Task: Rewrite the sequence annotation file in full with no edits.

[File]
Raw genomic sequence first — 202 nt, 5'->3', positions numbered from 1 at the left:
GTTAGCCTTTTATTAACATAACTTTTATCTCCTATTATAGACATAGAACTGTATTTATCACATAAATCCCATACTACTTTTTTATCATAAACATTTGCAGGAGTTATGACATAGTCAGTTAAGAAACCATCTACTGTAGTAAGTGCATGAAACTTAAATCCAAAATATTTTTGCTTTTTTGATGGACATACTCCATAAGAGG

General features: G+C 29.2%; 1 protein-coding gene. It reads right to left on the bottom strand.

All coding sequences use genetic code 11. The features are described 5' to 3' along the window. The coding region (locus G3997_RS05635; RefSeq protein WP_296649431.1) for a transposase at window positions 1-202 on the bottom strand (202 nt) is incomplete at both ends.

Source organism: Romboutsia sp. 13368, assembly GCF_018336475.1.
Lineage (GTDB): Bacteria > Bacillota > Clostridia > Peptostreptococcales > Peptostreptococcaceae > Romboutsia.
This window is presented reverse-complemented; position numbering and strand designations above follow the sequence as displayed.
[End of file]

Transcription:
Raw genomic sequence first — 202 nt, 5'->3', positions numbered from 1 at the left:
GTTAGCCTTTTATTAACATAACTTTTATCTCCTATTATAGACATAGAACTGTATTTATCACATAAATCCCATACTACTTTTTTATCATAAACATTTGCAGGAGTTATGACATAGTCAGTTAAGAAACCATCTACTGTAGTAAGTGCATGAAACTTAAATCCAAAATATTTTTGCTTTTTTGATGGACATACTCCATAAGAGG

General features: G+C 29.2%; 1 protein-coding gene. It reads right to left on the bottom strand.

All coding sequences use genetic code 11. The features are described 5' to 3' along the window. The coding region (locus G3997_RS05635; RefSeq protein WP_296649431.1) for a transposase at window positions 1-202 on the bottom strand (202 nt) is incomplete at both ends.

Source organism: Romboutsia sp. 13368, assembly GCF_018336475.1.
Lineage (GTDB): Bacteria > Bacillota > Clostridia > Peptostreptococcales > Peptostreptococcaceae > Romboutsia.
This window is presented reverse-complemented; position numbering and strand designations above follow the sequence as displayed.